As we climbed, Rachel had been riding away from me as she had a lot less weight to carry up hill (to start with I’m 30kg heavier than her and had a heavier backpack, a heavier bike and also had a rack on the bike with our sleeping bags). She was sick of me being slowed down by my weight so once we had eaten she grabbed my pack and I continued riding with hers. There was no reason I was carrying more than her other than for the simple reason I had a larger backpack and was unintentionally being chivalrous.
We continued riding onwards and upwards out of the bush. Up in the alpine section the views were great and we paused and took some photos but my backpack was frustrating and uncomfortable for Rachel and we swapped back. The section across the tops was a great ride and the descent down into Ghost Lake Hut was a bumpy wee ride, but rolling into the hut was a bit of relief. We topped up with water and enjoyed the view……up until we realised that in the distance we could see the track climbing up and to get to that point it had to descend a long way.
WOW, what a technical descent that required a lot of concentration. Rachel zipped ahead getting ahead by three or four switch backs, as she is a more talented and technical rider than me. We then began the climb up to the Skyline Ridge which was nowhere near as long as the 20km climb up from Lyell and after the gnarly descent from Ghost Lake Hut it was a welcome relief to be pedalling again. The view from the ridge was amazing, especially looking back on Murchison.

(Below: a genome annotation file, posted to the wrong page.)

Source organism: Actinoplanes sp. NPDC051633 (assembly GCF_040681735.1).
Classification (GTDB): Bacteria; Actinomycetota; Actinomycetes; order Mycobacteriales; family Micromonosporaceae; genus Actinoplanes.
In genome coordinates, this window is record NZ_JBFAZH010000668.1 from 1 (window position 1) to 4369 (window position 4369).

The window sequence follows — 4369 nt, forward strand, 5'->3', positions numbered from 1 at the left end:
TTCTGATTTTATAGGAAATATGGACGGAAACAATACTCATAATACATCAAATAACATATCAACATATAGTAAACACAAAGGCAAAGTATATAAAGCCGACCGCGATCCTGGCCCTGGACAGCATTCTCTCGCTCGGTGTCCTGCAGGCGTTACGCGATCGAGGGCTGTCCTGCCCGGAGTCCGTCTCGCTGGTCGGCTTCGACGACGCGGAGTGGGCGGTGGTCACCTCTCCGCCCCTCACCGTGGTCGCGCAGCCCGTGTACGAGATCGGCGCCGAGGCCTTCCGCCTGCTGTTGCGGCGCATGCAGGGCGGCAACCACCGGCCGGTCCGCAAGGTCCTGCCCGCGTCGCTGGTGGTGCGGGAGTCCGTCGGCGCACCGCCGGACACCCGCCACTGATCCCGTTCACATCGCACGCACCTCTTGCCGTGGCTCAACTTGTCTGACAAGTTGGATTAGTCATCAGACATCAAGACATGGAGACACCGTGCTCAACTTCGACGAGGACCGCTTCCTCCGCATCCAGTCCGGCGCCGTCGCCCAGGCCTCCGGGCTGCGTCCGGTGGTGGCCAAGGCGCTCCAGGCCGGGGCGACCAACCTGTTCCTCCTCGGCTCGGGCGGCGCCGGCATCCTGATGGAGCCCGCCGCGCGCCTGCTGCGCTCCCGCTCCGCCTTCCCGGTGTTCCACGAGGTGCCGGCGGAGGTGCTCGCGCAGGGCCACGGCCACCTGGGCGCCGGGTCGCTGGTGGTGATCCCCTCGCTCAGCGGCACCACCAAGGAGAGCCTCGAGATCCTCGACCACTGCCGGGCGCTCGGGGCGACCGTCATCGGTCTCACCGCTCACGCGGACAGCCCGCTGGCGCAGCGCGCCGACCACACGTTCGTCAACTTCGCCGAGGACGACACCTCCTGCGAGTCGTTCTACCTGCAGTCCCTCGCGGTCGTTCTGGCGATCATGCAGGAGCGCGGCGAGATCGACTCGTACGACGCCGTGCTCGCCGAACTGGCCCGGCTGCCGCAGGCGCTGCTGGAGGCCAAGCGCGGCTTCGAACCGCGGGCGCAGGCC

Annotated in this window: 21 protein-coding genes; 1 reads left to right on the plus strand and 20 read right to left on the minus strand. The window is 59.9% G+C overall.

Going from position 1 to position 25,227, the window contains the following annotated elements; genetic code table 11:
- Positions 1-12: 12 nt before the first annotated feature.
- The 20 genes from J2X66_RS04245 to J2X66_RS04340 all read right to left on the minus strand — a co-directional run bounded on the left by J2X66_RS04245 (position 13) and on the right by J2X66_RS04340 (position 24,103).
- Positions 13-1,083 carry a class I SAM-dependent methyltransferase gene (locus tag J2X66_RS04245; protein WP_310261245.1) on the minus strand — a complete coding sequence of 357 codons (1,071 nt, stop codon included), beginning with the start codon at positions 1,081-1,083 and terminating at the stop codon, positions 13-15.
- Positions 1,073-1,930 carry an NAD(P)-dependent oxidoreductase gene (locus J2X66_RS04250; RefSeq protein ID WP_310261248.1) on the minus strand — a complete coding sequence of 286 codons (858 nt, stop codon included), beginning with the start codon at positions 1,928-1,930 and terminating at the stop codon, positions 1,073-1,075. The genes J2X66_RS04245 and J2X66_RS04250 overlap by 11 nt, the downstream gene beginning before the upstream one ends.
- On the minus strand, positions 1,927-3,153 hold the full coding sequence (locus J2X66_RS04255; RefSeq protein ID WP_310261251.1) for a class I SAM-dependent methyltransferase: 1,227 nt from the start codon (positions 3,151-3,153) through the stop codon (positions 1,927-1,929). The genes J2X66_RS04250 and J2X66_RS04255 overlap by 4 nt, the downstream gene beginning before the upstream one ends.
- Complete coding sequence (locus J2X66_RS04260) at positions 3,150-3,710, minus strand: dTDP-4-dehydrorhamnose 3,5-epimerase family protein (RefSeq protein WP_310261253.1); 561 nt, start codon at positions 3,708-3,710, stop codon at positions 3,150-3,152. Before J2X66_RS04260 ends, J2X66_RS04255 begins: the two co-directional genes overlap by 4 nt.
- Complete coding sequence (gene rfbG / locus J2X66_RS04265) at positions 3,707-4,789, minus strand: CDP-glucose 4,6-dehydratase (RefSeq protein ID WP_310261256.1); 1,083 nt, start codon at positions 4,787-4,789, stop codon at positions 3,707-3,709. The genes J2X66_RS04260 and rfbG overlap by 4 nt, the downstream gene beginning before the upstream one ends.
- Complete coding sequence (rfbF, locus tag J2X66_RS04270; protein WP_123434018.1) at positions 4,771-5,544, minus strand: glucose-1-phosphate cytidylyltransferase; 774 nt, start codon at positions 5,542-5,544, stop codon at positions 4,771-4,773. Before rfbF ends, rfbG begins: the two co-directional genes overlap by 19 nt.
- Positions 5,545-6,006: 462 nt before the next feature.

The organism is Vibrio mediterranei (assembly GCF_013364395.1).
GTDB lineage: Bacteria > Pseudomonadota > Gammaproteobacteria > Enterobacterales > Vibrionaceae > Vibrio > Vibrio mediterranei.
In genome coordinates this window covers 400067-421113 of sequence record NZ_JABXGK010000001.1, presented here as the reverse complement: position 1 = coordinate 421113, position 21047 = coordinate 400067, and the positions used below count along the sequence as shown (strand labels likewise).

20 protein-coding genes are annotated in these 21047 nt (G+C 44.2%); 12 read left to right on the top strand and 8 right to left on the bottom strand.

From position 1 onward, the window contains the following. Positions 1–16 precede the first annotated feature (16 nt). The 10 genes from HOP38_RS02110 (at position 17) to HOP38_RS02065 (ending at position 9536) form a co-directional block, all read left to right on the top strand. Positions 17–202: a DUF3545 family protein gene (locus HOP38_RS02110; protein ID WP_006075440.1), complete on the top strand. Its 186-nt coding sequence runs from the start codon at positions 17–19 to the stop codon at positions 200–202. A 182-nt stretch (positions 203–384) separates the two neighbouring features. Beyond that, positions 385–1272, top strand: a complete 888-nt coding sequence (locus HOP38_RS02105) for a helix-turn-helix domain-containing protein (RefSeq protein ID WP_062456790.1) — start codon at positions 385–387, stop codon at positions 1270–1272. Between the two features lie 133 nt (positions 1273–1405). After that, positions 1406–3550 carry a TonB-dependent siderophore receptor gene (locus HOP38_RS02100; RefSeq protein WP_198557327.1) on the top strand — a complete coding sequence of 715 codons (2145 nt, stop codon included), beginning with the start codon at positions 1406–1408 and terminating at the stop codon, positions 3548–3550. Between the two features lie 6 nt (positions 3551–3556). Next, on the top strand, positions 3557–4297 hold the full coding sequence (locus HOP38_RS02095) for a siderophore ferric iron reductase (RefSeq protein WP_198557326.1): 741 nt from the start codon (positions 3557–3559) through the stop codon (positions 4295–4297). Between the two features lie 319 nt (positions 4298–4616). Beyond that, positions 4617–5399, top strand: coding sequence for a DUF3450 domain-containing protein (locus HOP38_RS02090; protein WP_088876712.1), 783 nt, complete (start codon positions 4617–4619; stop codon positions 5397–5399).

What goes up must go down and then it was time to descend. Hitting the Skyline Steps the only option was to get off and walk, but the challenge was how to manage your bike on the step narrow steps. There was no easy way, you just had to keep moving forward and downward.
Once at the bottom, it was a sweet downhill on a nice flowing track pretty much all the way to Stern Valley Hut. Along the way we had a couple of small stream fords (including one that appears to come straight out of a tunnel in the side of the hill) and a couple of bridges.
On arrival at the hut we joined other riders and trampers who had already arrived and coincidentally the riders coming from Seddonville in our party. All of the new huts have a range of Park tools (including chain breakers) set up in a workshop area (see picture). A quick dip in the river to wash the mud off and getting into some warm clothes. As it was nearly dusk, it was time to prepare some dinner. Dehydrated Thai green curry was on the menu with a Nuun electrolyte drink to wash it down with.
As a long day of seven and half hours riding had left us both tired we retired early with no alarm set. We were staying one of the sleepouts and making the most of the double bunks with a mozzie net.
Read my Day Two post here: